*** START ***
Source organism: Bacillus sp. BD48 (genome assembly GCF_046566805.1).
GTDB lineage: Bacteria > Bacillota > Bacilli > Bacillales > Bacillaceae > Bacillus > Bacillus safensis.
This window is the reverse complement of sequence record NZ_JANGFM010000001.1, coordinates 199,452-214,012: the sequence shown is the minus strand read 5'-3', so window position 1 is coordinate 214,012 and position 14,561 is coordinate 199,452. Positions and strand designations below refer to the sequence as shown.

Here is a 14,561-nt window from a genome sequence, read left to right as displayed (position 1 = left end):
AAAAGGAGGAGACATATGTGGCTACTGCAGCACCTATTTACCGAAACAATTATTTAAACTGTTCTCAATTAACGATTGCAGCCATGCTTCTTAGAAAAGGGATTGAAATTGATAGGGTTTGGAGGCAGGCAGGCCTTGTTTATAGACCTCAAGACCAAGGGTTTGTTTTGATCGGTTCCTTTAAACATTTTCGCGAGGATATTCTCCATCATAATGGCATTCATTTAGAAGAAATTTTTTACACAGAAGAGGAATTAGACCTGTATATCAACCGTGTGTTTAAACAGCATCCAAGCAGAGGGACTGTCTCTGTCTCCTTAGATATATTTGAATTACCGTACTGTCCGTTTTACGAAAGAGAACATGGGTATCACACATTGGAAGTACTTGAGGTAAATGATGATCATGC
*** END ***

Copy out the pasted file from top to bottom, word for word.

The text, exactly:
Source organism: Bacillus sp. BD48 (genome assembly GCF_046566805.1).
GTDB lineage: Bacteria > Bacillota > Bacilli > Bacillales > Bacillaceae > Bacillus > Bacillus safensis.
This window is the reverse complement of sequence record NZ_JANGFM010000001.1, coordinates 199,452-214,012: the sequence shown is the minus strand read 5'-3', so window position 1 is coordinate 214,012 and position 14,561 is coordinate 199,452. Positions and strand designations below refer to the sequence as shown.

Here is a 14,561-nt window from a genome sequence, read left to right as displayed (position 1 = left end):
AAAAGGAGGAGACATATGTGGCTACTGCAGCACCTATTTACCGAAACAATTATTTAAACTGTTCTCAATTAACGATTGCAGCCATGCTTCTTAGAAAAGGGATTGAAATTGATAGGGTTTGGAGGCAGGCAGGCCTTGTTTATAGACCTCAAGACCAAGGGTTTGTTTTGATCGGTTCCTTTAAACATTTTCGCGAGGATATTCTCCATCATAATGGCATTCATTTAGAAGAAATTTTTTACACAGAAGAGGAATTAGACCTGTATATCAACCGTGTGTTTAAACAGCATCCAAGCAGAGGGACTGTCTCTGTCTCCTTAGATATATTTGAATTACCGTACTGTCCGTTTTACGAAAGAGAACATGGGTATCACACATTGGAAGTACTTGAGGTAAATGATGATCATGC